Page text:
Ghi, Ghee, Ghī: 11 definitions

Introduction:

Ghi means something in Hinduism, Sanskrit, Marathi, Jainism, Prakrit, Hindi, biology. If you want to know the exact meaning, history, etymology or English translation of this term then check out the descriptions on this page. Add your comment or reference to a book if you want to contribute to this summary article.

In Hinduism

Vyakarana (Sanskrit grammar)

Source: Wikisource: A dictionary of Sanskrit grammar

1) Ghi (घि).—A tech. term applied to noun bases or Prātipadikas ending in इ (i) and उ (u) excepting the words सखि (sakhi) and पति (pati) and those which are termed नदी (nadī); cf. P. I. 4.79;

2) Ghi.—A conventional term for लधु (ladhu) (a short vowel) found used in the Jainendra Vyakarana.

context information

Vyakarana (व्याकरण, vyākaraṇa) refers to Sanskrit grammar and represents one of the six additional sciences (vedanga) to be studied along with the Vedas. Vyakarana concerns itself with the rules of Sanskrit grammar and linguistic analysis in order to establish the correct context of words and sentences.

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Rasashastra (chemistry and alchemy)

Source: archive.org: Rasa-Jala-Nidhi: Or Ocean of indian chemistry and alchemy

Ghee refers to “clarified butter”. (see Bhudeb Mookerji and his Rasajalanidhi)

Rasashastra book cover
context information

Rasashastra (रसशास्त्र, rasaśāstra) is an important branch of Ayurveda, specialising in chemical interactions with herbs, metals and minerals. Some texts combine yogic and tantric practices with various alchemical operations. The ultimate goal of Rasashastra is not only to preserve and prolong life, but also to bestow wealth upon humankind.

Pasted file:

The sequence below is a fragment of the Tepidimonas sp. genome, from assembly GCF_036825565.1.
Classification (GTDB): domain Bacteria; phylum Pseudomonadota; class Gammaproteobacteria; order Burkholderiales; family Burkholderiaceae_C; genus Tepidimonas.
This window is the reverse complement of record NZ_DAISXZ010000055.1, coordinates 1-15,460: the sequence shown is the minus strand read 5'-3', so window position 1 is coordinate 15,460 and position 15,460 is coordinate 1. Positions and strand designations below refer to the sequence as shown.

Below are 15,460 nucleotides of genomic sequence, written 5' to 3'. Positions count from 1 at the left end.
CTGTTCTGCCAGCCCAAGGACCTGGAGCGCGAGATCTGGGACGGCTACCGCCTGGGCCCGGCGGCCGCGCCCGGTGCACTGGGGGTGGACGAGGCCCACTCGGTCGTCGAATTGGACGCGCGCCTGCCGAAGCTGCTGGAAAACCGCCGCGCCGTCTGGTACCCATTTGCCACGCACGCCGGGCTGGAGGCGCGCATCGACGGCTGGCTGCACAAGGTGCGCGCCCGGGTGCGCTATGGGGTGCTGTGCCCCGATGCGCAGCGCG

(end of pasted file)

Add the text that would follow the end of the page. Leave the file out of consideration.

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Ayurveda (science of life)

Source: Asian Agri-History: Paśu Āyurvēda (Veterinary Medicine) in Garuḍapurāṇa

Ghee (is Sanskrit: ghṛta, ājya) is used in the protection rites of Horses (Aśvarakṣaṇa), according to Āyurveda sections in the Garuḍapurāṇa.—For the Rakṣa (protection) Revanta-pūjā, (worship of God Revanta) homa (sacrificial offerings) and dvija-bhojana (feeding of Brahmins) should be performed in favor of the horse. And a compound made up of following drugs should be tied round the neck of the horse [e.g., ghṛta (ghee)] [...].

Ayurveda book cover
context information

Āyurveda (आयुर्वेद, ayurveda) is a branch of Indian science dealing with medicine, herbalism, taxology, anatomy, surgery, alchemy and related topics. Traditional practice of Āyurveda in ancient India dates back to at least the first millenium BC. Literature is commonly written in Sanskrit using various poetic metres.

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General definition (in Hinduism)

Source: archive.org: Village folk-tales of Ceylon

liquid butter;

Source: WikiPedia: Hinduism

Ghee is a class of clarified butter that originated in South Asia and is commonly used in South Asian (Indian, Bangladeshi, Nepali and Pakistani) cuisine and ritual.

The word ghee comes from Sanskrit: घृत (ghṛta, 'sprinkled') and has several names around the world